When Anne Marie Jensen went to the French Open recently with her husband Mark, the pro at Park City Racquet Club, she read a book during the matches. When Mark goes to University of Utah gymnastics meets, administrated by his wife, he watches the couple's 3-year-old twins.

"He brings the kids to every meet, but I don't think he watches any of them," says Mrs. Jensen.That may be for the best in the next few weeks.

Mark can hone in on the kids while the biggest gymnastics meet Salt Lake City has ever staged, the U.S. Olympic trials, July 29-Aug. 6 at the Salt Palace, dominates Anne Marie's life.

And as long as nothing out of the ordinary happens to make Mark or the rest of the crowd take notice, she will have done her job well.

She is the event coordinator for the Utah Sports Foundation, the local entity that bid on and won the trials that are run by the U.S. Gymnastics Federation.

It is up to Jensen to help coordinate the Salt Palace staff, which has never dealt with such a gymnastics meet, to advise hostesses what and when gymnasts want to eat and to come up with a reliable volunteer army to do things like run and flash and compute scores, to get gymnasts to their places during the meet, to help run the march-in and award ceremonies, to make sure the meet announcer has information to keep the crowd up to date, to keep the music straight, to monitor practice gyms and times and to transport athletes to and from hotels, gyms and the Palace.

If these things aren't done precisely, nobody has a good time, and that is too often the case.

The biggest losers, when the job isn't done right, are the athletes. "They work so hard, prepare six hours a day every single day, and then when they're not run well, it's not fair to them," Jensen says.

"That's why you do it. For the kids," who shouldn't have to worry about where they need to stand, just about their personal routines at such a critical time in their lives.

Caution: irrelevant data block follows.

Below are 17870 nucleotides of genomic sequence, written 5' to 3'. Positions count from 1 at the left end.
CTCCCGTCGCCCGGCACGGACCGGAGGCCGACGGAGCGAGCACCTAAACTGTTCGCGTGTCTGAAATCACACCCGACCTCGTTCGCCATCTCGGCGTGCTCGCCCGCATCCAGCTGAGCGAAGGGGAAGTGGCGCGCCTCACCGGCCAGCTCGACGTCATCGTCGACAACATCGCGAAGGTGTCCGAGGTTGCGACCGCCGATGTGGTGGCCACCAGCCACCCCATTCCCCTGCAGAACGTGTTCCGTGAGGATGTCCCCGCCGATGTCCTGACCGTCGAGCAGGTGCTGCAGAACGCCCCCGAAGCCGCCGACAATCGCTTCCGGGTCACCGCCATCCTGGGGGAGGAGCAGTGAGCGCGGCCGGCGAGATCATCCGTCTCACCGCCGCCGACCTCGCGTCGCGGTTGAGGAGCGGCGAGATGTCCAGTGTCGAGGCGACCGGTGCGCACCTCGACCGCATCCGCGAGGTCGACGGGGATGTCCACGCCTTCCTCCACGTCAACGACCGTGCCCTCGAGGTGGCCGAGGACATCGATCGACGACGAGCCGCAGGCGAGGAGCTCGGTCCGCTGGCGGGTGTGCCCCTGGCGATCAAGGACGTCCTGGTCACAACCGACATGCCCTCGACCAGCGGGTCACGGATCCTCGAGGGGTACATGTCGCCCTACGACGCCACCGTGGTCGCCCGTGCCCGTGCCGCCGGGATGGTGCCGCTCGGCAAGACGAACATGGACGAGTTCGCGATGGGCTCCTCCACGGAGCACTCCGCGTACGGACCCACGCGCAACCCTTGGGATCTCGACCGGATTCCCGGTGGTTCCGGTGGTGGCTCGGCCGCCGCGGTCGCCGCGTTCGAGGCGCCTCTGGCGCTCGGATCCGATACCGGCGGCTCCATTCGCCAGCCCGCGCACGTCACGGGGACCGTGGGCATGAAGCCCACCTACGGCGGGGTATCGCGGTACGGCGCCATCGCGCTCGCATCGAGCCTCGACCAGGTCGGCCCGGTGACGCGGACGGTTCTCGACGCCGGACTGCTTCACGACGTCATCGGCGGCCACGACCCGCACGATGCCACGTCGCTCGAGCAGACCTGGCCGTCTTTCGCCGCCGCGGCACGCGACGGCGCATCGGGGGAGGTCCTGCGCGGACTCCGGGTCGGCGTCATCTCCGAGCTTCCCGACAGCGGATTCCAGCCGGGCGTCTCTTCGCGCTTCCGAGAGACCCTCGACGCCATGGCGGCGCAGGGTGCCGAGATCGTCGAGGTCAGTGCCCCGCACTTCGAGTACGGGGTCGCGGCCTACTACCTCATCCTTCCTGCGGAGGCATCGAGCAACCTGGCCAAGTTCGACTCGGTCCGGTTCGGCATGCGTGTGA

"When they don't know where to go next, they panic," says Jensen.

The crowd gets restless, too. "People should never be bored," Jensen says. For example, she says, once music for routines stops, background music should start to fill the void.

"The only time people should notice what I do is when something goes wrong," Jensen says.

Which isn't often.

"Her organizational talents are spectacular," says Ute Coach Greg Marsden, a founding member of the USF and driving force in getting the Olympic trials to Utah. Jensen has helped Marsden run his meets since 1979's U.S. World Championship trials at the U. and has been meet director for the past four years. She is also the state's only elite-class judge and state women's judging director as well as Marsden's former assistant coach and a kids' instructor who says basic gymnastics is good athletic training for all youngsters.

"My husband calls me `Sergeant,' and so does Greg," says Anne Marie, who doesn't think of herself as being bossy, just precise and dedicated to getting it right. "I love doing it just because it gets done well," she says.

She may take after her mother a little. When she was in high school in Glenview, Ill., she wanted to ski for a college program but didn't necessarily want to go to college or know which one to attend. "My mother applied for me. I thought, `Utah sounds perfect.' My mother took care of it. She was quite bossy about it," says Anne Marie, whose parents are both doctors.

She broke her back as a freshman in a rock-climbing fall and never skied for Utah. She met Marsden and helped with his gym program, though she couldn't compete and didn't want to. She did dive for the swim team for two years.

She ended up with three bachelor's degrees (fashion merchandising, clothing and textiles, business) and a master's in physical education. She was about to head home to find a job when Marsden asked her to stay and help run the World Championship trials, then made her assistant coach and, later, meet director.

Later, he introduced her to his friend, Mark Jensen, a tennis coach and former Air Force pilot whose patriotism came to the fore when the couple had twins. They named them Sky and Merica May, for the country and May Day, when Mark and Anne Marie got married. She left coaching to take care of the twins but stayed in gymnastics through judging - "I thought I could do it better," she reasoned - and organizing.

Because the USGF is involved with this meet and doing the paperwork, Jensen thinks it won't be as big a job as coordinating the NCAA championships, which Utah has hosted five times. It also held the '81 AIAW championships.

Marsden tells her it will be tougher to run once the USGF and athletes get to town because the USGF changes its mind so often. Already in the past few weeks, it has altered the seating arrangements on the floor - changing the number of premium $500-a-ticket seats after they'd been sold - and has been unable to come up with a firm list of practice times.

"If we were doing it, this would already be outlined, everything would be solid," Jensen says.

The USGF also accepted some out-of-state volunteer help Jensen had turned down because she didn't know how reliable the people would be and because she thought it should be an all-Utah event behind the scenes.

"It's their meet," she shrugs about the interventions.